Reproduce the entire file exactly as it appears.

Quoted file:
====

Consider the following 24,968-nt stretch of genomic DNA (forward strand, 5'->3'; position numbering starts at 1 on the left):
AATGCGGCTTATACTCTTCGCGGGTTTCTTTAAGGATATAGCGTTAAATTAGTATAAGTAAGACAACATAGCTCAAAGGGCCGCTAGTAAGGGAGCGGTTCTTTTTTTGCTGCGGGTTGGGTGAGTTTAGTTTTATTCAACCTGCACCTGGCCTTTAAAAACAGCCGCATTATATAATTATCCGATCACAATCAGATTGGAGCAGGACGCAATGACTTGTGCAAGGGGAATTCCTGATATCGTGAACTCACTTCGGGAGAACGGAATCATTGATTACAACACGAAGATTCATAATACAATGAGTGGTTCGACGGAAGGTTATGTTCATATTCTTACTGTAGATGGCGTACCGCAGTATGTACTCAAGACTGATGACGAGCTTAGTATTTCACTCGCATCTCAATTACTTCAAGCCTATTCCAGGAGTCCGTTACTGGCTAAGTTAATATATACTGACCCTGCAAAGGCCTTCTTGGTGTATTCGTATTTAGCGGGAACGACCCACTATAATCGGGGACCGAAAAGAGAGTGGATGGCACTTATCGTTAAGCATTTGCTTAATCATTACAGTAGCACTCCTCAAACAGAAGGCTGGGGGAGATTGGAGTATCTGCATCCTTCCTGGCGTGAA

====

Consider the following 24,968-nt stretch of genomic DNA (forward strand, 5'->3'; position numbering starts at 1 on the left):
AATGCGGCTTATACTCTTCGCGGGTTTCTTTAAGGATATAGCGTTAAATTAGTATAAGTAAGACAACATAGCTCAAAGGGCCGCTAGTAAGGGAGCGGTTCTTTTTTTGCTGCGGGTTGGGTGAGTTTAGTTTTATTCAACCTGCACCTGGCCTTTAAAAACAGCCGCATTATATAATTATCCGATCACAATCAGATTGGAGCAGGACGCAATGACTTGTGCAAGGGGAATTCCTGATATCGTGAACTCACTTCGGGAGAACGGAATCATTGATTACAACACGAAGATTCATAATACAATGAGTGGTTCGACGGAAGGTTATGTTCATATTCTTACTGTAGATGGCGTACCGCAGTATGTACTCAAGACTGATGACGAGCTTAGTATTTCACTCGCATCTCAATTACTTCAAGCCTATTCCAGGAGTCCGTTACTGGCTAAGTTAATATATACTGACCCTGCAAAGGCCTTCTTGGTGTATTCGTATTTAGCGGGAACGACCCACTATAATCGGGGACCGAAAAGAGAGTGGATGGCACTTATCGTTAAGCATTTGCTTAATCATTACAGTAGCACTCCTCAAACAGAAGGCTGGGGGAGATTGGAGTATCTGCATCCTTCCTGGCGTGAA